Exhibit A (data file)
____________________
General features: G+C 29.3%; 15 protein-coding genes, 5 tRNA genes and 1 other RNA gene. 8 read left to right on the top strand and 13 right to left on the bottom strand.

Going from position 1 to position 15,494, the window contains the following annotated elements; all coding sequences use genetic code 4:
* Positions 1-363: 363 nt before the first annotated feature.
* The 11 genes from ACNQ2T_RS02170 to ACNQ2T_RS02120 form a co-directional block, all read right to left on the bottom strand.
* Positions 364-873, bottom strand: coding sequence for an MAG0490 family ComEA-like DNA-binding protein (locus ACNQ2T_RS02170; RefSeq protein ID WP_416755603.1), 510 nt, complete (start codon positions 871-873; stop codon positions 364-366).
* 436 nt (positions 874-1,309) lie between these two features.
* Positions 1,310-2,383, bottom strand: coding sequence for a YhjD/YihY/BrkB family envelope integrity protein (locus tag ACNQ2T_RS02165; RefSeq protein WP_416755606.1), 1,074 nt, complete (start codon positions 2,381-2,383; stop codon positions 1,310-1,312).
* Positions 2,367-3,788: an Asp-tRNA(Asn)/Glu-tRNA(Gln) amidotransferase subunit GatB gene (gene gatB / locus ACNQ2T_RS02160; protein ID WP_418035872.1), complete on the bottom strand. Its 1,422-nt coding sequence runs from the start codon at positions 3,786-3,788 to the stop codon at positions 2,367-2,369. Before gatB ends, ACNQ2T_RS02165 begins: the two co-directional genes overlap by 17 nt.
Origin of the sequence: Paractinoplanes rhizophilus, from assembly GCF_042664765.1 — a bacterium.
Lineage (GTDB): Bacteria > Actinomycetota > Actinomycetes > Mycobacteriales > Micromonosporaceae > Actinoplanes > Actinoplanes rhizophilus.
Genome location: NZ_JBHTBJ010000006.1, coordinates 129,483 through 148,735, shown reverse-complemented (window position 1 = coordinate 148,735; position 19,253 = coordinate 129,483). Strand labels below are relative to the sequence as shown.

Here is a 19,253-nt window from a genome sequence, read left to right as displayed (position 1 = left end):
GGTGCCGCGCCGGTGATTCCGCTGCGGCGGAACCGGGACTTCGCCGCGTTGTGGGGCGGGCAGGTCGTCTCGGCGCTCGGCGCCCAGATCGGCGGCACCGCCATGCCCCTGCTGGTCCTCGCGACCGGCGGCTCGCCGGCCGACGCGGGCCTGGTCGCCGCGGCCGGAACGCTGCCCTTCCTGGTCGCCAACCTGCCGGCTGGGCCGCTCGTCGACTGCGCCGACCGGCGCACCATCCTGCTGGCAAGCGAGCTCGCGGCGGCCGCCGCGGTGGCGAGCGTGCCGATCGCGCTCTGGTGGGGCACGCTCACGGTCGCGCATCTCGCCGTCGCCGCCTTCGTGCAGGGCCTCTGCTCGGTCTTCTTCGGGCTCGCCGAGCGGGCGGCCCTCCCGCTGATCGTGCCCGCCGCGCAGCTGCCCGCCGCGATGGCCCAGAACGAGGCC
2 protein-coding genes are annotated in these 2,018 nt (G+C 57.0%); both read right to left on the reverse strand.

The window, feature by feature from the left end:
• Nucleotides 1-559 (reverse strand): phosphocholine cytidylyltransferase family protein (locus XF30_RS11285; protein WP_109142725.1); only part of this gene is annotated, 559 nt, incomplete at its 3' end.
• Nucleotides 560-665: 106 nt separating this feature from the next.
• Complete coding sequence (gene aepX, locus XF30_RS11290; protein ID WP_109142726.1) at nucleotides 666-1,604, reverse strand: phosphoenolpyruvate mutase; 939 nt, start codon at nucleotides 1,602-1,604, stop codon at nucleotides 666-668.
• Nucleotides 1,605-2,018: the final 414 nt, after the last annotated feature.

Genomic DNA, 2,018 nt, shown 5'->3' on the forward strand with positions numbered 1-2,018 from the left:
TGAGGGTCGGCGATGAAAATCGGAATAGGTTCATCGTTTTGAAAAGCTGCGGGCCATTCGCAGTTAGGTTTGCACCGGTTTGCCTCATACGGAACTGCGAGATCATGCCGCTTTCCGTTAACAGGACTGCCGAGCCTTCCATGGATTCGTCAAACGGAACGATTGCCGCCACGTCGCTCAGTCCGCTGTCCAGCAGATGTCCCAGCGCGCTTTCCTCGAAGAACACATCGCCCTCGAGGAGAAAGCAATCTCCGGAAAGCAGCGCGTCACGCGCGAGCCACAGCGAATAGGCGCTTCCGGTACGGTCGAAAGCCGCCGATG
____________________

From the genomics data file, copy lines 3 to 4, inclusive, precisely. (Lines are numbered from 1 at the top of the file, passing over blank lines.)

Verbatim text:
* Positions 1-363: 363 nt before the first annotated feature.
* The 11 genes from ACNQ2T_RS02170 to ACNQ2T_RS02120 form a co-directional block, all read right to left on the bottom strand.